Low libido. Stress, anxiety, and related mental health issues can both reduce your sexual desire and cause sexual dysfunction. A 2014 study found that adults with mood and anxiety disorders reported higher levels of sexual dissatisfaction, and a 2013 study of women found that those with anxiety disorders were more likely to report poor lubrication or pain during sex than those without anxiety. Here are other habits that lower your libido.
Not sure if you’re feeling temporary stress or worry or an actual anxiety disorder? Here are signs of a mental health disorder you shouldn’t brush off.
Anxiety and physical illness. Cambridge, MA: Harvard Medical School, 2017. (Accessed on March 1, 2018 at https://www.health.harvard.edu/staying-healthy/anxiety_and_physical_illness.)
Asthma triggers and management. American Academy of Allergy Asthma & Immunology. (Accessed on March 1, 2018 at https://www.aaaai.org/conditions-and-treatments/library/asthma-library/asthma-triggers-and-management.)
Dettore D, Pucciarelli M, Santarnecchi E. Anxiety and female sexual functioning: an empirical study. J Sex Marital Ther. 2013;39(3):216-40.
Facts & statistics. Anxiety and Depression Association of America. (Accessed on March 1, 2018 at https://adaa.org/about-adaa/press-room/facts-statistics#.)
Fatigue. Washington, DC: U.S. National Library of Medicine. (Accessed on March 1, 2018 at https://medlineplus.gov/ency/article/003088.htm.)
Food Forum, Food and Nutrition Board, Institute of Medicine. Relationships among the brain, the digestive system, and eating behavior: workshop summary. Washington, DC: National Academies Press, 2015. Chapter 2: Interaction between the brain and the digestive system.
Gelenberg AJ. Psychiatric and somatic markers of anxiety: identification and pharmacologic treatment. Prim Care Companion J Clin Psychiatry. 2000 Apr;2(2):49-54.
Managing stress to control high blood pressure. Dallas, TX: American Heart Association, 2018. (Accessed on March 1, 2018 at http://www.heart.org/HEARTORG/Conditions/HighBloodPressure/MakeChangesThatMatter/Managing-Stress-to-Control-High-Blood-Pressure_UCM_301883_Article.jsp#.Wpgb3-jwYdV.)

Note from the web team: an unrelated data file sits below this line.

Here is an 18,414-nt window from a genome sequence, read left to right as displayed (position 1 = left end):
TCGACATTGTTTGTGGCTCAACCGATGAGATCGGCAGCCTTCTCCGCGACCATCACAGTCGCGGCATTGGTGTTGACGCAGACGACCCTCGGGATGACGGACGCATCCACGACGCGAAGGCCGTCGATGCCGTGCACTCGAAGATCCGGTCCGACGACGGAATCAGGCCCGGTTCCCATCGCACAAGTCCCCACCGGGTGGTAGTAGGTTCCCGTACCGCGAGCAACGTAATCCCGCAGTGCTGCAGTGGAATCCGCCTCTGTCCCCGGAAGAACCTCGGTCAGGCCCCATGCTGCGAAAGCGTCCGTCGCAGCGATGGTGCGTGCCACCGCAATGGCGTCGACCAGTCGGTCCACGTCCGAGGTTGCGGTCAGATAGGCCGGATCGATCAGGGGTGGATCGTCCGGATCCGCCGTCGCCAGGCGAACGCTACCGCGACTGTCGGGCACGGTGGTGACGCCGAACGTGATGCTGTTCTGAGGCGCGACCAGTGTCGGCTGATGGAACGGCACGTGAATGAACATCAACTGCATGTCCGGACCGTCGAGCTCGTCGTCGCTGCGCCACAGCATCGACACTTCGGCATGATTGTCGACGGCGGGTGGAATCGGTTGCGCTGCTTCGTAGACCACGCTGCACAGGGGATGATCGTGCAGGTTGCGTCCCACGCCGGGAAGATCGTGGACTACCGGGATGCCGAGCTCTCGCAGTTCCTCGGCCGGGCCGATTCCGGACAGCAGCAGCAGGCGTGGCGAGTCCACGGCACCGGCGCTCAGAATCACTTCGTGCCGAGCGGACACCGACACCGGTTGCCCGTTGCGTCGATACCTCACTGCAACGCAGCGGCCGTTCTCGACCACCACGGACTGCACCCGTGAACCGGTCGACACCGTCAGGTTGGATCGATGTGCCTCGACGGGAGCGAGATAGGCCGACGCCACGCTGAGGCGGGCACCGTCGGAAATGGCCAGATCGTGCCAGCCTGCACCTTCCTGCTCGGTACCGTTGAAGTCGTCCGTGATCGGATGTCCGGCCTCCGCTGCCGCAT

Marques-Vidal P, Milagre V. Are oral health status and care associated with anxiety and depression? A study of Portuguese health science students. J Public Health Dent. 2006 Wint;66(1):64-6.
Teeth grinding. American Dental Association. (Accessed on March 1, 2018 at https://www.mouthhealthy.org/en/az-topics/t/teeth-grinding.)
The complex relationship between sleep, depression, & anxiety. Washington, DC: National Sleep Foundation. (Accessed on March 1, 2018 at https://sleepfoundation.org/excessivesleepiness/content/the-complex-relationship-between-sleep-depression-anxiety.)
The gut-brain connection. Cambridge, MA: Harvard Medical School, 2017. (Accessed on March 1, 2018 at https://www.health.harvard.edu/diseases-and-conditions/the-gut-brain-connection.)
Understand the facts: headaches. Silver Spring, MD: Anxiety and Depression Association of America. (Accessed on March 1, 2018 at https://adaa.org/understanding-anxiety/related-illnesses/headaches#.)
Vanwesenbeeck I, Have MT, de Graaf R. Associations between common mental disorders and sexual dissatisfaction in the general population. Br J Psychiatry. 2014 Aug;205(2):151-7.
Weight loss - unintentional. Washington, DC: U.S. National Library of Medicine. (Accessed on March 1, 2018 at https://medlineplus.gov/ency/article/003107.htm.)
Women and sexual problems. Washington, DC: U.S. National Library of Medicine. (Accessed on March 1, 2018 at https://medlineplus.gov/ency/patientinstructions/000663.htm.)